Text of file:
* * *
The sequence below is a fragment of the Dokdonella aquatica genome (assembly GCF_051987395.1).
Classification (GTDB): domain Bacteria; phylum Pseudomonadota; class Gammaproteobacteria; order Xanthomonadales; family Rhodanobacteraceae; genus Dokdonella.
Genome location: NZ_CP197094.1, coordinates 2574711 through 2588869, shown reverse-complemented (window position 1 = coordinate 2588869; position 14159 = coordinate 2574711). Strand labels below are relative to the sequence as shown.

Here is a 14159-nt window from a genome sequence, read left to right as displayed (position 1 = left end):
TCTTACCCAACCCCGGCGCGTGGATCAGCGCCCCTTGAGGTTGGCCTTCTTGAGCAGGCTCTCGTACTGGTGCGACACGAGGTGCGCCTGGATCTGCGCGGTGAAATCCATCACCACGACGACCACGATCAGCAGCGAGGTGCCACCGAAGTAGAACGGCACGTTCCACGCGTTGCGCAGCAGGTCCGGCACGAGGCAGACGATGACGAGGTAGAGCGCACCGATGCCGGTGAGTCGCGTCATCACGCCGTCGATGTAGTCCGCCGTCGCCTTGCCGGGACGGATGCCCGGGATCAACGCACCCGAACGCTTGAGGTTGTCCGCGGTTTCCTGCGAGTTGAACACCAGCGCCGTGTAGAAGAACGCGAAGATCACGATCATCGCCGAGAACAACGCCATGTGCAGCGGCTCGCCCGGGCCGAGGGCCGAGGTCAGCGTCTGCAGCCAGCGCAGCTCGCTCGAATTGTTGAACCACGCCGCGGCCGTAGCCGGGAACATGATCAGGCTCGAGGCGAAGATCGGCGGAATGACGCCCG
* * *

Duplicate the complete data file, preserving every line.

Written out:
The sequence below is a fragment of the Dokdonella aquatica genome (assembly GCF_051987395.1).
Classification (GTDB): domain Bacteria; phylum Pseudomonadota; class Gammaproteobacteria; order Xanthomonadales; family Rhodanobacteraceae; genus Dokdonella.
Genome location: NZ_CP197094.1, coordinates 2574711 through 2588869, shown reverse-complemented (window position 1 = coordinate 2588869; position 14159 = coordinate 2574711). Strand labels below are relative to the sequence as shown.

Here is a 14159-nt window from a genome sequence, read left to right as displayed (position 1 = left end):
TCTTACCCAACCCCGGCGCGTGGATCAGCGCCCCTTGAGGTTGGCCTTCTTGAGCAGGCTCTCGTACTGGTGCGACACGAGGTGCGCCTGGATCTGCGCGGTGAAATCCATCACCACGACGACCACGATCAGCAGCGAGGTGCCACCGAAGTAGAACGGCACGTTCCACGCGTTGCGCAGCAGGTCCGGCACGAGGCAGACGATGACGAGGTAGAGCGCACCGATGCCGGTGAGTCGCGTCATCACGCCGTCGATGTAGTCCGCCGTCGCCTTGCCGGGACGGATGCCCGGGATCAACGCACCCGAACGCTTGAGGTTGTCCGCGGTTTCCTGCGAGTTGAACACCAGCGCCGTGTAGAAGAACGCGAAGATCACGATCATCGCCGAGAACAACGCCATGTGCAGCGGCTCGCCCGGGCCGAGGGCCGAGGTCAGCGTCTGCAGCCAGCGCAGCTCGCTCGAATTGTTGAACCACGCCGCGGCCGTAGCCGGGAACATGATCAGGCTCGAGGCGAAGATCGGCGGAATGACGCCCG